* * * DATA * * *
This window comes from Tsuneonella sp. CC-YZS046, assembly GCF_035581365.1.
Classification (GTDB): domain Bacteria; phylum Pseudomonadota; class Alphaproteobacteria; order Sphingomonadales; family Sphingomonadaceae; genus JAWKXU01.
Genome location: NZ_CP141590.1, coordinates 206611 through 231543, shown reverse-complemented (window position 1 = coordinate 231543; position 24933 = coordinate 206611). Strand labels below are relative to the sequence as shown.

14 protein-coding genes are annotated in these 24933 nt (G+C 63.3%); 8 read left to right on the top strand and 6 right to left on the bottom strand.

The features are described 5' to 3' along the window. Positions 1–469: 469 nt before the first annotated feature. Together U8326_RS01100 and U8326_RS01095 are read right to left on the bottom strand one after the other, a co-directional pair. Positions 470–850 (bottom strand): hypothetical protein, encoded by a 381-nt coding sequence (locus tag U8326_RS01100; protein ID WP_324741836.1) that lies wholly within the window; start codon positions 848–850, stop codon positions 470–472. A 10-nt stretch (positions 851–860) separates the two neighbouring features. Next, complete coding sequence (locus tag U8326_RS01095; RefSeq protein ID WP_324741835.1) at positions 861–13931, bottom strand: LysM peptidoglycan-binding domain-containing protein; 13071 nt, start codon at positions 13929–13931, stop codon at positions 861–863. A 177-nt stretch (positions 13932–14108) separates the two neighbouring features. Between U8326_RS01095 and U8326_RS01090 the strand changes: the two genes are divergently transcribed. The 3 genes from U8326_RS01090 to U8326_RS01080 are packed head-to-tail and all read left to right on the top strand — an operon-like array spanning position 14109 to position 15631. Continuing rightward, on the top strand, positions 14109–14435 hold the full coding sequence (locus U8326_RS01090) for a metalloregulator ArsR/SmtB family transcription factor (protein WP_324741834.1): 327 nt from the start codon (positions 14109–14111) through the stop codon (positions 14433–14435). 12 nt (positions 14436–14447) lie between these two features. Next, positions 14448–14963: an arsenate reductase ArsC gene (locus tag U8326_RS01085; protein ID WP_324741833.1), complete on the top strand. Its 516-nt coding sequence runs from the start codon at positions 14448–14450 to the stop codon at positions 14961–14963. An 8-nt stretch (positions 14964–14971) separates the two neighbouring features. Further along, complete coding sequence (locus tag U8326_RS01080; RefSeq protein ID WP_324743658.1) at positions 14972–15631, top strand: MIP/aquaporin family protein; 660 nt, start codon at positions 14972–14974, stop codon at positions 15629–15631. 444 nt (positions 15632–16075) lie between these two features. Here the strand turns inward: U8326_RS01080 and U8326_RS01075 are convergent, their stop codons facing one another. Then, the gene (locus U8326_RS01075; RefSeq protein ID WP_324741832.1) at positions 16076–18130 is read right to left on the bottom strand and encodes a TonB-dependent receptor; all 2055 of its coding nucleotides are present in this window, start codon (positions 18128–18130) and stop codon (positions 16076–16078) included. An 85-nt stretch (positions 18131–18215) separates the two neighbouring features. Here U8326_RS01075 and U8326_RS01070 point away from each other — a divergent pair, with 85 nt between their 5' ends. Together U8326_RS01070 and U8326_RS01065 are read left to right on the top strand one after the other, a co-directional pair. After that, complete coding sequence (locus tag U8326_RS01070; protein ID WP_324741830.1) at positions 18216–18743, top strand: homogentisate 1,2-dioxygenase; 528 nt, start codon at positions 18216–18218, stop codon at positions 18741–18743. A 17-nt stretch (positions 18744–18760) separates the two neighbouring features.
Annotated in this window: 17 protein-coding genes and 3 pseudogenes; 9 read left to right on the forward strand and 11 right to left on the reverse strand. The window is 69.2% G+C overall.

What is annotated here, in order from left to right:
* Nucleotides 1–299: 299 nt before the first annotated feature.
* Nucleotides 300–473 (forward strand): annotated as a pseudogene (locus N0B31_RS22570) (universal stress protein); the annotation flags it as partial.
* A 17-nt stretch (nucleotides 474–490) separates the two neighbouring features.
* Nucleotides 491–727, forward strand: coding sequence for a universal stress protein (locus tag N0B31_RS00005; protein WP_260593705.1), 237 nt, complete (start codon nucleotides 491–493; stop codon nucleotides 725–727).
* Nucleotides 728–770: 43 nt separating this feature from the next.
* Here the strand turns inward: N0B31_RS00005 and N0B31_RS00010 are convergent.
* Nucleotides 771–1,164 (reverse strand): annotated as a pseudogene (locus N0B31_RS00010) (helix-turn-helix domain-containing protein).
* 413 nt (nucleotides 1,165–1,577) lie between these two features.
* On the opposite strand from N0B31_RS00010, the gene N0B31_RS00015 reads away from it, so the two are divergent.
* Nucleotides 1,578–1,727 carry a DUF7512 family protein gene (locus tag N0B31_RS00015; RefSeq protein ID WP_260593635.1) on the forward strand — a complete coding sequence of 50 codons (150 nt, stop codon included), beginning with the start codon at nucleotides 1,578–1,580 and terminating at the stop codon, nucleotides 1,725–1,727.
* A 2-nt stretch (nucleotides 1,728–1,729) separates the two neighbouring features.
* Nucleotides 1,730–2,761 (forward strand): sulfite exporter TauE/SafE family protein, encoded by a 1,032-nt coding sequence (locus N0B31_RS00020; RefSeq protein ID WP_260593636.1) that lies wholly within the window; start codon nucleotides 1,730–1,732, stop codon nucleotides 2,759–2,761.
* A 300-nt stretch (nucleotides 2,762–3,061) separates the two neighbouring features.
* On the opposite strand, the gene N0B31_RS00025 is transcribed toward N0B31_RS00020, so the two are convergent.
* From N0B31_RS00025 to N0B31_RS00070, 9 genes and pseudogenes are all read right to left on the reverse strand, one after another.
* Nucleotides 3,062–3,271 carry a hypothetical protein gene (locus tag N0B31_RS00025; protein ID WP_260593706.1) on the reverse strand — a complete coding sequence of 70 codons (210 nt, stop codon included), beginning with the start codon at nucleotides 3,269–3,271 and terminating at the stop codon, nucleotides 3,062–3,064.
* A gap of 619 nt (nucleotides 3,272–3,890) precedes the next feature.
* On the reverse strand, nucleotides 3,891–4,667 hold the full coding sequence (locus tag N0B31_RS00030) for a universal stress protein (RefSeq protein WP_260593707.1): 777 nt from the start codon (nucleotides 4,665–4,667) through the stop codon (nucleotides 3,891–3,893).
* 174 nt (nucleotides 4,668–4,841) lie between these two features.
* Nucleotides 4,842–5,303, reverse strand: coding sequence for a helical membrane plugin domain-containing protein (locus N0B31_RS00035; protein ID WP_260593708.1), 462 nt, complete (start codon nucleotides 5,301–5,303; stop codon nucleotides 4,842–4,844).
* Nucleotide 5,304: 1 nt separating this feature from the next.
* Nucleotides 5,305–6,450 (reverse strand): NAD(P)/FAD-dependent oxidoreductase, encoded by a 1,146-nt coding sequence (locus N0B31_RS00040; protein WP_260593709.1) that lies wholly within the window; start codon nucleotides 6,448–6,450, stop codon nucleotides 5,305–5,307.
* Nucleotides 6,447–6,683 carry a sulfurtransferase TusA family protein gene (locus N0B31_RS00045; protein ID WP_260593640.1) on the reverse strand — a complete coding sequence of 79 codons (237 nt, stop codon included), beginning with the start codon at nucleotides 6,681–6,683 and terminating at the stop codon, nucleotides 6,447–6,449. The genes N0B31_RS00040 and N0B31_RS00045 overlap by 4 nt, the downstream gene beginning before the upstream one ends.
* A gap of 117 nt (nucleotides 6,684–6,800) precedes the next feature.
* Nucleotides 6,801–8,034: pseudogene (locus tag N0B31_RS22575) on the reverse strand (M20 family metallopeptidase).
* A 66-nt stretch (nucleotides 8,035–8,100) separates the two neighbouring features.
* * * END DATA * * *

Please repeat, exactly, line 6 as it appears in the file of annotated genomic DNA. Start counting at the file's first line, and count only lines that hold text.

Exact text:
Annotated in this window: 17 protein-coding genes and 3 pseudogenes; 9 read left to right on the forward strand and 11 right to left on the reverse strand. The window is 69.2% G+C overall.